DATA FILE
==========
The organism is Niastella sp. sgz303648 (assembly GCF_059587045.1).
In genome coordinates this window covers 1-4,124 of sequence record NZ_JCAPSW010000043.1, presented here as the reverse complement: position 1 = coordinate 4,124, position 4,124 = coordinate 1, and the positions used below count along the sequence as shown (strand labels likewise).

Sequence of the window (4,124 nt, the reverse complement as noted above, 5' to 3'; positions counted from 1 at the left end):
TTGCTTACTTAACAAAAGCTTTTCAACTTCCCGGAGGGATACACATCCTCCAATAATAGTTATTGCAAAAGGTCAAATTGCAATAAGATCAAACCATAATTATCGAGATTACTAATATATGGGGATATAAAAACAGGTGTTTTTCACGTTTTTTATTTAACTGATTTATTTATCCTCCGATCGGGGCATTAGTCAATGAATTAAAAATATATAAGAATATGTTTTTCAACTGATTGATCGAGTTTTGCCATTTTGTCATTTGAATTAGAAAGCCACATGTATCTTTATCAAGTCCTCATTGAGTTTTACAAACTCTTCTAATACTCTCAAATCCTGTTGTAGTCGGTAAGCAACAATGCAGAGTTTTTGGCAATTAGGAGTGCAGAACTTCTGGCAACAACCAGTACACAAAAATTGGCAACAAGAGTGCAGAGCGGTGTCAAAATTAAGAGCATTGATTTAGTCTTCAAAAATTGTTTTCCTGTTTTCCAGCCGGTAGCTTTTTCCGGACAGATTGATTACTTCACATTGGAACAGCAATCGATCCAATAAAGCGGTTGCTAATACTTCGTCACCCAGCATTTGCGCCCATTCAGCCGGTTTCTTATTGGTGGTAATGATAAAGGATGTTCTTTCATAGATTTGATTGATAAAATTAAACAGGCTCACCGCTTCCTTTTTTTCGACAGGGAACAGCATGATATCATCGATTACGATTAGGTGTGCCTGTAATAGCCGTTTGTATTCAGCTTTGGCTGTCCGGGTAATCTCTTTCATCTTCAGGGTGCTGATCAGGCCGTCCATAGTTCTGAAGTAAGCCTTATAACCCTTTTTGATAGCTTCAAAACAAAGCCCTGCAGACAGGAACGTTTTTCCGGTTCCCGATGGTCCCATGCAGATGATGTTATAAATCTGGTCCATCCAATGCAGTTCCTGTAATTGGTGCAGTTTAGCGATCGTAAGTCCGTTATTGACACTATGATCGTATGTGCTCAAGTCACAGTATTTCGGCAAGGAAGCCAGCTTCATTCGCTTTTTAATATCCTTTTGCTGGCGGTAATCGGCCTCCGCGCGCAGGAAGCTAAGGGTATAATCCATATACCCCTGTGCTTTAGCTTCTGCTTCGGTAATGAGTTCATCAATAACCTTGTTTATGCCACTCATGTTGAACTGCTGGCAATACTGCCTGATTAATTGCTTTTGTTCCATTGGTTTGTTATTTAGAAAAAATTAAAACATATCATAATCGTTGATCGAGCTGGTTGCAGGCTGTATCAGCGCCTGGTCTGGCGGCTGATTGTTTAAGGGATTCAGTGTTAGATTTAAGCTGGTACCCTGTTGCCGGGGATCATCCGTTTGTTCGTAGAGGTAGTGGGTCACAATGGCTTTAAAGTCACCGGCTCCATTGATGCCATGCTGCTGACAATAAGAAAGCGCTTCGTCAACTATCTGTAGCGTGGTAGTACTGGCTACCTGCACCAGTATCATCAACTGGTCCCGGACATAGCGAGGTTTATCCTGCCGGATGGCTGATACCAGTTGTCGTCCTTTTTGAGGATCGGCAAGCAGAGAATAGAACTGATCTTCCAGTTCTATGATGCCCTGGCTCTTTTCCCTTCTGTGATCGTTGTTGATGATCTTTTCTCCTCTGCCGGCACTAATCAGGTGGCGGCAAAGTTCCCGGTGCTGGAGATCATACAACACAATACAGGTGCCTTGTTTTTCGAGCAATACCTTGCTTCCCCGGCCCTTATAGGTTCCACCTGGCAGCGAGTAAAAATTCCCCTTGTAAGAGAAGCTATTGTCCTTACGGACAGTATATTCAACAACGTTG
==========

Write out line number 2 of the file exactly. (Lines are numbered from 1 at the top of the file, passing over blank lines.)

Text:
In genome coordinates this window covers 1-4,124 of sequence record NZ_JCAPSW010000043.1, presented here as the reverse complement: position 1 = coordinate 4,124, position 4,124 = coordinate 1, and the positions used below count along the sequence as shown (strand labels likewise).